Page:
I'm back with reviews of Instinct and Belonging.
I touched on this briefly in my review of Belle Chose, but I have a hard time figuring out why this episode was left out-of-order when Season 2 was released on DVD, because Echo's character arc and the evolution thereof really doesn't make nearly as much sense as it does when this episode is viewed in the order it was shot as opposed to the order in which it was originally aired.
This episode is really the first opportunity we have to see Paul actively filling his role as Echo's handler, but we really don't see him serving in that capacity in the same fashion as we'd seen Boyd and other Handlers do in previous episodes. In fact, most of Paul's role as Echo's handler in this episode is conveyed through his interaction with Topher and in his conversation with her at the conclusion of the episode, which really isn't so much about their relationship as it is about his goal of taking down the Dollhouse from within and freeing her and everyone else.
As I was watching the episode, it dawned on me that this is really the first episode of the series not to feature a 'B' plot, which actually makes a lot of sense and works very well given the structure of the episode and its 'A' plot, which is entirely driven by and focused on Echo, with Eliza Dushku delivering what I think is her best performance of the series to date, with a standout scene sequence for me being her confrontation with Nate Jordan in his kitchen as the 'wiped' Echo.
Ratings-wise, I give this one a 9.7, and reiterate that I'm really not sure why it wasn't restored to its proper place on the DVD because it wouldn't have been nearly as good or resonant had I watched it in the order in which it was originally aired.
I said back when I reviewed Echoes that I'd fallen in love with Topher Brink's character, and this episode only reinforced that. Fran Kranz knocked one out of the park with his performance in this episode, proving that he's more than just the 'funny guy'.
Dichen Lachman was also excellent in this episode, particularly in the shower scene with Victor and in the episode's closing moments with Topher.
Previous episodes of the series have dealt with and featured interconnected story threads or character elements, but not to the same degree as this episode, and never without an accompanying 'Previously on Dollhouse' recap segment. I was particularly struck by the very subtle reveal that Sierra being chosen to be the 'avatar' for Topher's birthday companion in Haunted wasn't as random as it might've seemed; there's a bond between the two of them that, like Sierra's connection to Victor, goes deeper than anything that the Dollhouse's technology can reach, and this episode makes that crystal-clear by showing us that Topher is actually more or less responsible for her being in the Dollhouse in the first place. The episode also evoked for me echoes (no pun intended) of the scenes between Saunders and Topher in Vows, and Topher's connection to Siera as explored and revealed in this episode actually seems to be on many levels the antithesis of what we see with regards to him and Saunders/Whiskey in that episode.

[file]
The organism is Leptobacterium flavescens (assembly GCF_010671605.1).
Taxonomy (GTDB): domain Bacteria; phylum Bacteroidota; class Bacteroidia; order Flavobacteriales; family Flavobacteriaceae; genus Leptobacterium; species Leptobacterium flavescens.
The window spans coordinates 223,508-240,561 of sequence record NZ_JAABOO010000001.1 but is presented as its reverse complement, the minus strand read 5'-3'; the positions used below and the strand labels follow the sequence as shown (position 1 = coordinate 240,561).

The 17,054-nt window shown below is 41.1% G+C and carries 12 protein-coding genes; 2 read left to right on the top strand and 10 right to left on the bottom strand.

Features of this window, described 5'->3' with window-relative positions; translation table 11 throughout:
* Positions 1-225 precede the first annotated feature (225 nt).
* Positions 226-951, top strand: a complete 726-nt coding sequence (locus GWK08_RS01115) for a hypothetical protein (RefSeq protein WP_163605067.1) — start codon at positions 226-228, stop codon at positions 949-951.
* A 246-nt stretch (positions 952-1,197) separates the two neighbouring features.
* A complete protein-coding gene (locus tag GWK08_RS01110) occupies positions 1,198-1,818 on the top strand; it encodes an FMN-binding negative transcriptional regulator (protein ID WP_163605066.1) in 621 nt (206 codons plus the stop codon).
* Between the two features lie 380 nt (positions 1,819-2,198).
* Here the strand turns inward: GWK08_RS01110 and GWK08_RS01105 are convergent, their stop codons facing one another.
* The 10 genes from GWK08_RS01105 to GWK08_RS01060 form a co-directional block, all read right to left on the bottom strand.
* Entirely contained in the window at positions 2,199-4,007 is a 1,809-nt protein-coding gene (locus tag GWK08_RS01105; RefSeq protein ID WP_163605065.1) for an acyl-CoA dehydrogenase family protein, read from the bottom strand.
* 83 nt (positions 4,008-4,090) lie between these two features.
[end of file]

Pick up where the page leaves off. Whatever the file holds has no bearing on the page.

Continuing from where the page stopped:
If there's one thing I disagreed with about the episode, it's Adelle's insistence that Topher has no morals; I don't think it's consistent with what we've been shown about his character through the course of the first season and the first 3 episodes of this season, and, if anything, is totally at odds with the depiction of his character in those 15 episodes.
The 'B' plot involving Echo was seemingly inconsequential and unconnected to the rest of the episode, which was about revealing Sierra's past and exploring her connection to Topher, but this isn't the first time that an episode of Dollhouse has featured a 'B' plot that didn't seem like it had much to do with the 'A' plot yet still managed to tell us things that are important in the grander scheme of things, which is exactly what happens here. The most significant things for me about Echo's role in this ep are the fact that she instigated Topher's investigation into Sierra's repeated engagements with Nolan, and that she revealed the fact that she's more or less lucid to Boyd.
I was also struck with the thought that, as originally aired, Echo's role in this episode really needs to be viewed directly on the heels of her character arc in Instinct, which only adds to the confusion as to why the correct order of things wasn't restored when Season 2 was released on DVD and Belle Chose and Instinct were left out-of-order.
I'm giving this ep a 9.8, and it's currently my favorite of the season.